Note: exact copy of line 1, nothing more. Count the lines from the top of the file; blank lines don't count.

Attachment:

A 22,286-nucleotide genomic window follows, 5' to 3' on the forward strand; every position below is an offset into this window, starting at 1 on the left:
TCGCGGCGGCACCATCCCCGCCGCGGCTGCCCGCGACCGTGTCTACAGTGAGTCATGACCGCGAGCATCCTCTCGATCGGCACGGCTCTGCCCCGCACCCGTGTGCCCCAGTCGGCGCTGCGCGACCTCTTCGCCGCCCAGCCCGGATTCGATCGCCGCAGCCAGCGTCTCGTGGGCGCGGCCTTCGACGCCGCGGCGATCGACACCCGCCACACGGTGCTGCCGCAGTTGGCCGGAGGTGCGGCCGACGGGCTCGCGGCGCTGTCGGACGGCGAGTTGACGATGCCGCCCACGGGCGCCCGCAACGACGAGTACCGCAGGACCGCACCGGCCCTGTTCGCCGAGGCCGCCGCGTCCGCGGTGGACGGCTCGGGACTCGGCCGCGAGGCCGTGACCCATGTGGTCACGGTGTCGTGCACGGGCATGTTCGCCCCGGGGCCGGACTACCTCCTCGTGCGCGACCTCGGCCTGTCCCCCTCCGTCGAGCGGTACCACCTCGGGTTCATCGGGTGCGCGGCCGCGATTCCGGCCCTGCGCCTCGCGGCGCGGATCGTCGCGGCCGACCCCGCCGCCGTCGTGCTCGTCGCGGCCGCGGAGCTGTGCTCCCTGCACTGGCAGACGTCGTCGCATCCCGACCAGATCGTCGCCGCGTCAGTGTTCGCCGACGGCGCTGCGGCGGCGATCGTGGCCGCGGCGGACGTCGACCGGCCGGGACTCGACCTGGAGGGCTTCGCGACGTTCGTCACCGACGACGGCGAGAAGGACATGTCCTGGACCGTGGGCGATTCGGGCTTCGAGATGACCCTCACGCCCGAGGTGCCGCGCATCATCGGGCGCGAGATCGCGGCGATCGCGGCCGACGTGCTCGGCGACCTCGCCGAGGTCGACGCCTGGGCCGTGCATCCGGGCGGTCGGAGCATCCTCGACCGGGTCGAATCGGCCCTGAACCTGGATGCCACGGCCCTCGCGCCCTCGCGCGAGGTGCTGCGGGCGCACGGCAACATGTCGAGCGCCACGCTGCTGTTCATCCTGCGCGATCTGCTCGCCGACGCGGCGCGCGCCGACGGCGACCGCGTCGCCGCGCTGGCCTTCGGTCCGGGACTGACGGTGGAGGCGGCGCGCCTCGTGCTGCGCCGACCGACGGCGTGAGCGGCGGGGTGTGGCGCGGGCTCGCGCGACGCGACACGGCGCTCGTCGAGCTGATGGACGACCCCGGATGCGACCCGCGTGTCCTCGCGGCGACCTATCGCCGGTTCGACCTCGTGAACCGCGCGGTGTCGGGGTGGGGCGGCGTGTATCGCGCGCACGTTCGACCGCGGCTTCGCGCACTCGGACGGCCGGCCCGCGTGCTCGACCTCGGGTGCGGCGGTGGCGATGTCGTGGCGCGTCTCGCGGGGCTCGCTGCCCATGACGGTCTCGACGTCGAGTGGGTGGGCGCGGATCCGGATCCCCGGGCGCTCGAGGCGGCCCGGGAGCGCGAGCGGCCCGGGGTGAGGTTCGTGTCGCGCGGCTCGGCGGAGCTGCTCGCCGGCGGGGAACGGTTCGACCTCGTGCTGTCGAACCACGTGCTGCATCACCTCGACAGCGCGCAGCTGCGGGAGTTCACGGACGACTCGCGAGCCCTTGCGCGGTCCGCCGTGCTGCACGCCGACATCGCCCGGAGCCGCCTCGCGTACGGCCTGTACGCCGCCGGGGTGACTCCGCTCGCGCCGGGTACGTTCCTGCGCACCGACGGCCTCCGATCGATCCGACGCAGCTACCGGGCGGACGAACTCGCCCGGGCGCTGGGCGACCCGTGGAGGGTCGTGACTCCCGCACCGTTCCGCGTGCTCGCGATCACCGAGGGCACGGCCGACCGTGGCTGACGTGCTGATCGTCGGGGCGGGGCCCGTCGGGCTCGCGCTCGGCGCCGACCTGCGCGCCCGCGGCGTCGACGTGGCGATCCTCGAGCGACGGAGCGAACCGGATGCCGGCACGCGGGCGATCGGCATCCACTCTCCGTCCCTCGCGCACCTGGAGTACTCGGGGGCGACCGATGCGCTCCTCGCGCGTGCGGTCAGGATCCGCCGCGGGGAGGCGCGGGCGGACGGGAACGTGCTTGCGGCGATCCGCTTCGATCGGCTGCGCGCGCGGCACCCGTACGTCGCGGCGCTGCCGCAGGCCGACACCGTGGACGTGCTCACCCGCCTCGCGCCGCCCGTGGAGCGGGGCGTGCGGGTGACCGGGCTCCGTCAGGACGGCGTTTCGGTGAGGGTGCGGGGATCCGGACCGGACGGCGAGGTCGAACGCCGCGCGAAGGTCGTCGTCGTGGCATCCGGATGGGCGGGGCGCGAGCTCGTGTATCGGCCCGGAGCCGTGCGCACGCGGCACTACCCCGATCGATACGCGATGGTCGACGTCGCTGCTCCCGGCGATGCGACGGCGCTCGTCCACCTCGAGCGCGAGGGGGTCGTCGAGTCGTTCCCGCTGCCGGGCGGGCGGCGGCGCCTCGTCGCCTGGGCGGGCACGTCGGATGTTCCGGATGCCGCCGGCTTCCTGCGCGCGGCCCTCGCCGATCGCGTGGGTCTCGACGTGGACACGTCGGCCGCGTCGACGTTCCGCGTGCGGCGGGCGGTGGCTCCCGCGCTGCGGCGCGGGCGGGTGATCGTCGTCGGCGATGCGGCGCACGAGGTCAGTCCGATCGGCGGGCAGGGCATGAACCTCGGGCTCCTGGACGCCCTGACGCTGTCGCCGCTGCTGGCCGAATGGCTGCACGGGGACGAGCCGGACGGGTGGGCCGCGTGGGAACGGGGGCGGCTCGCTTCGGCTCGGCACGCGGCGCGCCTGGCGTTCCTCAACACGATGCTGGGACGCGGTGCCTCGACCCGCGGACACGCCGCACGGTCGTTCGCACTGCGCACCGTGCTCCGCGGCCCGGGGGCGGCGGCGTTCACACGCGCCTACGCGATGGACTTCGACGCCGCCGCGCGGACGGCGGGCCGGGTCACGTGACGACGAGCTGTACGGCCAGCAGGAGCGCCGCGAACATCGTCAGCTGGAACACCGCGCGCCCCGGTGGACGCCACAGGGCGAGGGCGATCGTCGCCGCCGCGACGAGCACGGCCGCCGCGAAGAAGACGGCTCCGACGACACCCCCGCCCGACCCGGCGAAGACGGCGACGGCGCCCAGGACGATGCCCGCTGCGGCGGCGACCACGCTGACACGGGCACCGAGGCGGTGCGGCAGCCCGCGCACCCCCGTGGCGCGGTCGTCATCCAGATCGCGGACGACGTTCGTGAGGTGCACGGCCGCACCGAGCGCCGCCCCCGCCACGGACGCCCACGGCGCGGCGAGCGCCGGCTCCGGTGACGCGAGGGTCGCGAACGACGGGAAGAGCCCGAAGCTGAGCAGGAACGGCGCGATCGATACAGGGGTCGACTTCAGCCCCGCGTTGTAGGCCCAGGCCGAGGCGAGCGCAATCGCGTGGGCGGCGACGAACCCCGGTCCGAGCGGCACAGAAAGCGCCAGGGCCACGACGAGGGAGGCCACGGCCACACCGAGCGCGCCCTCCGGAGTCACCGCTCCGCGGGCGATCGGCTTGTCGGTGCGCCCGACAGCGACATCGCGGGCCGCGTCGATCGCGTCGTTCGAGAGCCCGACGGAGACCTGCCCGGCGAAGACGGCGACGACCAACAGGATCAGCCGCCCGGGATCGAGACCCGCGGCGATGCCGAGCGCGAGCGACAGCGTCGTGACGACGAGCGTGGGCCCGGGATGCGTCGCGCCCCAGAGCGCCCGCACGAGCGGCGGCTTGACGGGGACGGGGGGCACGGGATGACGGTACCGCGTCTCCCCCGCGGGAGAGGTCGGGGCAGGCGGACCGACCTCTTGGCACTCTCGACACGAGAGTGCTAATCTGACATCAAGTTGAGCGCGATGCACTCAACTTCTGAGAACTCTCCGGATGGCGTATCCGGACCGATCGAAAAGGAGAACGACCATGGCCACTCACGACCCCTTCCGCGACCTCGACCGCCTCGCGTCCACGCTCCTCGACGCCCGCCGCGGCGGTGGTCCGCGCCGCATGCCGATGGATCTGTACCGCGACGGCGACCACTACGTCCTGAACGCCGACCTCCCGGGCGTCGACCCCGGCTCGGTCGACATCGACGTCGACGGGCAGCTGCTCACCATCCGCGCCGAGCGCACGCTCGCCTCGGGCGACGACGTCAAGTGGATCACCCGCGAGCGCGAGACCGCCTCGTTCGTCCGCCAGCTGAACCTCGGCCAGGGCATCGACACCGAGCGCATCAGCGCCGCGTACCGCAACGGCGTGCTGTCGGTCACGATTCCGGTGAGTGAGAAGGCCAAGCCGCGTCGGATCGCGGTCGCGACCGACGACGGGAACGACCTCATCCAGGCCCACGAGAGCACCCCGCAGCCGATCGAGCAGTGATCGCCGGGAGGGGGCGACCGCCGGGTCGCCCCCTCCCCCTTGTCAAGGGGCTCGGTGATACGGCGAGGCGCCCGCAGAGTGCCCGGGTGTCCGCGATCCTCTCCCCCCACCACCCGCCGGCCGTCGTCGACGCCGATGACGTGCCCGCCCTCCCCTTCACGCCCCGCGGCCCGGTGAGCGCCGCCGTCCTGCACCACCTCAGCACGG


A 22,286-nucleotide genomic window follows, 5' to 3' on the forward strand; every position below is an offset into this window, starting at 1 on the left: